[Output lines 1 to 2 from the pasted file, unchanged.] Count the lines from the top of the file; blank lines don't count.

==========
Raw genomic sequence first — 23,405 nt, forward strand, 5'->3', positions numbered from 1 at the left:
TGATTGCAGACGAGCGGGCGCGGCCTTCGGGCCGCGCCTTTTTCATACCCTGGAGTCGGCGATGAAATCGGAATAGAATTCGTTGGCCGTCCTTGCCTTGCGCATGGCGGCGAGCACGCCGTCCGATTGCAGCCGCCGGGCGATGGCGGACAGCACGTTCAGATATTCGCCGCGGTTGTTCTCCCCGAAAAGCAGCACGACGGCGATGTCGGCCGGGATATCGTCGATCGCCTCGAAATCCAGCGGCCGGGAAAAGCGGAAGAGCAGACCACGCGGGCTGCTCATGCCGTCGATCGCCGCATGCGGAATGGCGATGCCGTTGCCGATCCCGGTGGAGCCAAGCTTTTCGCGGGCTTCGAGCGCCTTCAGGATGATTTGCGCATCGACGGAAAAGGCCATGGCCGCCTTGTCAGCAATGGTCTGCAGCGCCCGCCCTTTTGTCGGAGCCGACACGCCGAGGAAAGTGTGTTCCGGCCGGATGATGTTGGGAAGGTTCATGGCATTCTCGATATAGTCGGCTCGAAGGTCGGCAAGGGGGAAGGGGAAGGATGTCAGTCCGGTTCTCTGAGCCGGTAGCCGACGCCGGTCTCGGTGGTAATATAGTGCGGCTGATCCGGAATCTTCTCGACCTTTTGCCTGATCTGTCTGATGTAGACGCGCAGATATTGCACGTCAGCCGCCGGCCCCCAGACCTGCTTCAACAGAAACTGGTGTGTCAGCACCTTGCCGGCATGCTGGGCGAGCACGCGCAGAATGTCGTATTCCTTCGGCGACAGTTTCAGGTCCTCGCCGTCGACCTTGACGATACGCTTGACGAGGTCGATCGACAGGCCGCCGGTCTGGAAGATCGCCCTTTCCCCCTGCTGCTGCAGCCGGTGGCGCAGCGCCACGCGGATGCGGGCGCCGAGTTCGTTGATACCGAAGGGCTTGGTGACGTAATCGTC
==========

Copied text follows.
Raw genomic sequence first — 23,405 nt, forward strand, 5'->3', positions numbered from 1 at the left:
TGATTGCAGACGAGCGGGCGCGGCCTTCGGGCCGCGCCTTTTTCATACCCTGGAGTCGGCGATGAAATCGGAATAGAATTCGTTGGCCGTCCTTGCCTTGCGCATGGCGGCGAGCACGCCGTCCGATTGCAGCCGCCGGGCGATGGCGGACAGCACGTTCAGATATTCGCCGCGGTTGTTCTCCCCGAAAAGCAGCACGACGGCGATGTCGGCCGGGATATCGTCGATCGCCTCGAAATCCAGCGGCCGGGAAAAGCGGAAGAGCAGACCACGCGGGCTGCTCATGCCGTCGATCGCCGCATGCGGAATGGCGATGCCGTTGCCGATCCCGGTGGAGCCAAGCTTTTCGCGGGCTTCGAGCGCCTTCAGGATGATTTGCGCATCGACGGAAAAGGCCATGGCCGCCTTGTCAGCAATGGTCTGCAGCGCCCGCCCTTTTGTCGGAGCCGACACGCCGAGGAAAGTGTGTTCCGGCCGGATGATGTTGGGAAGGTTCATGGCATTCTCGATATAGTCGGCTCGAAGGTCGGCAAGGGGGAAGGGGAAGGATGTCAGTCCGGTTCTCTGAGCCGGTAGCCGACGCCGGTCTCGGTGGTAATATAGTGCGGCTGATCCGGAATCTTCTCGACCTTTTGCCTGATCTGTCTGATGTAGACGCGCAGATATTGCACGTCAGCCGCCGGCCCCCAGACCTGCTTCAACAGAAACTGGTGTGTCAGCACCTTGCCGGCATGCTGGGCGAGCACGCGCAGAATGTCGTATTCCTTCGGCGACAGTTTCAGGTCCTCGCCGTCGACCTTGACGATACGCTTGACGAGGTCGATCGACAGGCCGCCGGTCTGGAAGATCGCCCTTTCCCCCTGCTGCTGCAGCCGGTGGCGCAGCGCCACGCGGATGCGGGCGCCGAGTTCGTTGATACCGAAGGGCTTGGTGACGTAATCGTC